MacDougall acknowledges politics today is a lot different from when he was in Ottawa. “In many ways the world has gotten smaller. There are more outside influences factoring into Canada’s politics. Lobbyists and special interest groups are well funded and are involved in every aspect of our government. We have seen international lobbyists impacting our country’s economy – for example, how the Rockefeller Foundation is closing down Alberta’s oil sands. It has become much harder for MPs to have a voice on issues affecting their ridings. There are too many hidden agendas being played out by people beyond our borders – including at the U.N.”

“MPs’ voices has also been silenced by today’s Party discipline. Pierre Trudeau called MPs “nobodies” and his son has the same attitude: MPs are to be seen and not heard. I was fortunate to serve under Brian Mulroney who respected his MPs’ concerns for their constituents. We had votes in the House where we could vote our conscience and vote for our constituents. Today, every vote is whipped and the Liberal backbencher must support the Government or else. If you represent a mining or oil town, you cannot speak up for your constituents’ concerns about the damage the carbon tax is doing to your community. The strict party discipline is one-step closer to dictatorship, to Trudeau’s China-styled government.”

Asked to sum up his thoughts on the Trudeaus – both Senior and Junior – MacDougall is reflective, “I have been fortunate to live and work through the years in a Canada that is a source of great pride. But today I look at the next generation, and the debt and counter-productive policies in place in Canada, and I know they will not have the same opportunities for work or quality of life. I do feel for the younger generation and I feel for those in rural Canada. I have that same, sick feeling in my stomach that I had in 1982 when I ran. We live in the greatest country, yet we are squandering Canada’s riches.”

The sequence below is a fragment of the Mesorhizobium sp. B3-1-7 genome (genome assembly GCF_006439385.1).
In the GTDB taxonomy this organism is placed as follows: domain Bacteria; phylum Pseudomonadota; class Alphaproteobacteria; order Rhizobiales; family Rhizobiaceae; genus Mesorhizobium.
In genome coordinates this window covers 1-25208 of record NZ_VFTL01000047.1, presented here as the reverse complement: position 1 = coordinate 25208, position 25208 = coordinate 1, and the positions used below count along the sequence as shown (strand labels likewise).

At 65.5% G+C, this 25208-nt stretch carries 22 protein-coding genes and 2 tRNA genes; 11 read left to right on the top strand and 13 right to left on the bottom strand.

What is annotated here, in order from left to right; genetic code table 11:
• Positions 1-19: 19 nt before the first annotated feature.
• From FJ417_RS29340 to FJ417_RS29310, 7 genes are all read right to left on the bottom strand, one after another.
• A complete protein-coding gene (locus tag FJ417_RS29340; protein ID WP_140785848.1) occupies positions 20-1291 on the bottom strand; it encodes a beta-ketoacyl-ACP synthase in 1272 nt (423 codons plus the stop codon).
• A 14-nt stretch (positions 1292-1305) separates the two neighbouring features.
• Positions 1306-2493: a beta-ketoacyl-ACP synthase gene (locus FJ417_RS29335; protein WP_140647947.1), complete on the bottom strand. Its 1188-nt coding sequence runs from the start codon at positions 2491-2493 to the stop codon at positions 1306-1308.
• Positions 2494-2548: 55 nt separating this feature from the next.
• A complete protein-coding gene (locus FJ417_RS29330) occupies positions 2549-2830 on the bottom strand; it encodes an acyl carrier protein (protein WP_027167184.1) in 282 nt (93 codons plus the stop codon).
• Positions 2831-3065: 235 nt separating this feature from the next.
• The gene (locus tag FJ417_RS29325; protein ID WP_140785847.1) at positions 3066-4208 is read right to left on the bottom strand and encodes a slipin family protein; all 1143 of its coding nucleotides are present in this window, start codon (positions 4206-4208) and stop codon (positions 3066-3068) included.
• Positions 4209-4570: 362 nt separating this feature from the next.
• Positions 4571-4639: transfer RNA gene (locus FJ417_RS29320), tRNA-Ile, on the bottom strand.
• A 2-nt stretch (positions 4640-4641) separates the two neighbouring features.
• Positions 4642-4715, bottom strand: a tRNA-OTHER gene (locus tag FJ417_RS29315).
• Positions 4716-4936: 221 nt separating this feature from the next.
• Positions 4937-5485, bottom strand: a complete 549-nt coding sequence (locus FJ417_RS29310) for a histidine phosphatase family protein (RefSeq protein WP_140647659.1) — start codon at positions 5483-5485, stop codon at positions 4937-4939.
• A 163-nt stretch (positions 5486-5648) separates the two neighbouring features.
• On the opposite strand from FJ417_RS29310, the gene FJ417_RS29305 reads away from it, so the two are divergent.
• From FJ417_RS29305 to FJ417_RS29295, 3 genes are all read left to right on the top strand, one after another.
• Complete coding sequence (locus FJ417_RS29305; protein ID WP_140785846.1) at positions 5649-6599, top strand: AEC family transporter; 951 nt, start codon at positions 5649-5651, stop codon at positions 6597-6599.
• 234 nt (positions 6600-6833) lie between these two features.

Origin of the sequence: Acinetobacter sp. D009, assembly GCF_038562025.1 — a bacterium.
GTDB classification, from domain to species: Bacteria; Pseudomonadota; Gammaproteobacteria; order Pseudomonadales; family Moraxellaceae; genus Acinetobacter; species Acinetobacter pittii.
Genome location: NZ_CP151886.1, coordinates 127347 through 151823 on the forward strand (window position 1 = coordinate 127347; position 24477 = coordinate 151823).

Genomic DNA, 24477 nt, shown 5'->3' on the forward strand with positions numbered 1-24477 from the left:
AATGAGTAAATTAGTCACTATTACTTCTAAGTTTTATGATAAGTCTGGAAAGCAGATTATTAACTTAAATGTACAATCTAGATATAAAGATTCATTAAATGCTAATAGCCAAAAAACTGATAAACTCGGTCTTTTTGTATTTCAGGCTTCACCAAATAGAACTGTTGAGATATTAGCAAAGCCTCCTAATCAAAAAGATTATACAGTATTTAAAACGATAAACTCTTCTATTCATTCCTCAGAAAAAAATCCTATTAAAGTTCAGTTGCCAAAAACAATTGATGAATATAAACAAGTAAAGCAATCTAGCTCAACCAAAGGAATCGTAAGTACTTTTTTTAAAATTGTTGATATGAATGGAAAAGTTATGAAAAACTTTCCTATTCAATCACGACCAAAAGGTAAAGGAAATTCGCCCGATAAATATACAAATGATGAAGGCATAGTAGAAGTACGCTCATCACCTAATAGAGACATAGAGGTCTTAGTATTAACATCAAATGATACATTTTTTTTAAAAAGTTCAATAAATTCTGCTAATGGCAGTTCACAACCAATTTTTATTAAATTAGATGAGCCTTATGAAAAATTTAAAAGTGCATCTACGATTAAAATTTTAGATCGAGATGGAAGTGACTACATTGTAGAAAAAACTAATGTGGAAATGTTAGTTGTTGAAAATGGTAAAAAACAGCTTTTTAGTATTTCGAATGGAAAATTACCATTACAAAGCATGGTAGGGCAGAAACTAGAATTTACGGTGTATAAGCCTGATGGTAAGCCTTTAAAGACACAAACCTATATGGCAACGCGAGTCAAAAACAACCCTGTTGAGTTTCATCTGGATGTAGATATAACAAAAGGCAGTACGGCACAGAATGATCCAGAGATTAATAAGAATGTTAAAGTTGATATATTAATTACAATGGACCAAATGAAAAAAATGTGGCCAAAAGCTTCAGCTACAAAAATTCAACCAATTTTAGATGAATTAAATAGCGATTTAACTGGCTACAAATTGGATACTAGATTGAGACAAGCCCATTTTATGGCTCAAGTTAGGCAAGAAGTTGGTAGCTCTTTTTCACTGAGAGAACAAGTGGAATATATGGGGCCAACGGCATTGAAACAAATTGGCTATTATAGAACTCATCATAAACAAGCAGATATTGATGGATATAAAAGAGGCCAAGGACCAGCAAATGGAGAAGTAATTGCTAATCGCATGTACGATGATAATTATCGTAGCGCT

John MacDougall’s remarks are recorded from two conversations this past week, on the anniversary of PET’s “walk in the snow” and on March 3rd.   

Photo Credit: Pierre Trudeau (Chiloa/Flickr) and Justin Trudeau/Facebook

Chris George is an Ottawa-based government affairs advisor and wordsmith, president of CG&A COMMUNICATIONS. Contact: ChrisG.George@gmail.com

LINK: https://niagaraindependent.ca/father-and-son-trudeau-and-canada-then-and-now/

Did our next Prime Minister really say that?

Flashback – originally appeared November 12, 2013.

If we are to believe the mainstream media’s pundits and polls, in the next federal general election, the unpopular PM Stephen Harper will be trounced by the dashing Liberal Leader Justin Trudeau. The left-of-centre mainstream media and chattering classes has excitedly ordained this to be so. The only thing that might overturn this prognosis is a few hard slaps of reality to awaken the Canadian electorate.